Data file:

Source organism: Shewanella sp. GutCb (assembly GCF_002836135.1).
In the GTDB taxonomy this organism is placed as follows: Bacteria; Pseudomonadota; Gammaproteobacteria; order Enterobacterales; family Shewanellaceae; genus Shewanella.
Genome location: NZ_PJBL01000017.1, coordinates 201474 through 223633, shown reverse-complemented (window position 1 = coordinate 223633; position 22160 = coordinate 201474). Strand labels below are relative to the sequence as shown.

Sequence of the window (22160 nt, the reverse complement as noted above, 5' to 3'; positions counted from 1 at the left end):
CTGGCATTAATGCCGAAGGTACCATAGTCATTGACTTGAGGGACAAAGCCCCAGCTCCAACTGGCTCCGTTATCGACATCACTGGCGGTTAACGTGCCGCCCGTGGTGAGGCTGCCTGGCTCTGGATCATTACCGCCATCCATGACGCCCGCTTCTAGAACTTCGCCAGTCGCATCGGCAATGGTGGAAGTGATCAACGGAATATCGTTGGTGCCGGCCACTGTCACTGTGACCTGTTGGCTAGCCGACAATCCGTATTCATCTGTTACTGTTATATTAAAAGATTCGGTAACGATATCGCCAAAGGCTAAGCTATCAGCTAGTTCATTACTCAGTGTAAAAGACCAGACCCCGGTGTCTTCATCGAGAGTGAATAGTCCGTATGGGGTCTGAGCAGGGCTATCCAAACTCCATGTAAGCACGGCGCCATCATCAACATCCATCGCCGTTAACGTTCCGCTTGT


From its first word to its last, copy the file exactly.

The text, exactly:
Source organism: Shewanella sp. GutCb (assembly GCF_002836135.1).
In the GTDB taxonomy this organism is placed as follows: Bacteria; Pseudomonadota; Gammaproteobacteria; order Enterobacterales; family Shewanellaceae; genus Shewanella.
Genome location: NZ_PJBL01000017.1, coordinates 201474 through 223633, shown reverse-complemented (window position 1 = coordinate 223633; position 22160 = coordinate 201474). Strand labels below are relative to the sequence as shown.

Sequence of the window (22160 nt, the reverse complement as noted above, 5' to 3'; positions counted from 1 at the left end):
CTGGCATTAATGCCGAAGGTACCATAGTCATTGACTTGAGGGACAAAGCCCCAGCTCCAACTGGCTCCGTTATCGACATCACTGGCGGTTAACGTGCCGCCCGTGGTGAGGCTGCCTGGCTCTGGATCATTACCGCCATCCATGACGCCCGCTTCTAGAACTTCGCCAGTCGCATCGGCAATGGTGGAAGTGATCAACGGAATATCGTTGGTGCCGGCCACTGTCACTGTGACCTGTTGGCTAGCCGACAATCCGTATTCATCTGTTACTGTTATATTAAAAGATTCGGTAACGATATCGCCAAAGGCTAAGCTATCAGCTAGTTCATTACTCAGTGTAAAAGACCAGACCCCGGTGTCTTCATCGAGAGTGAATAGTCCGTATGGGGTCTGAGCAGGGCTATCCAAACTCCATGTAAGCACGGCGCCATCATCAACATCCATCGCCGTTAACGTTCCGCTTGT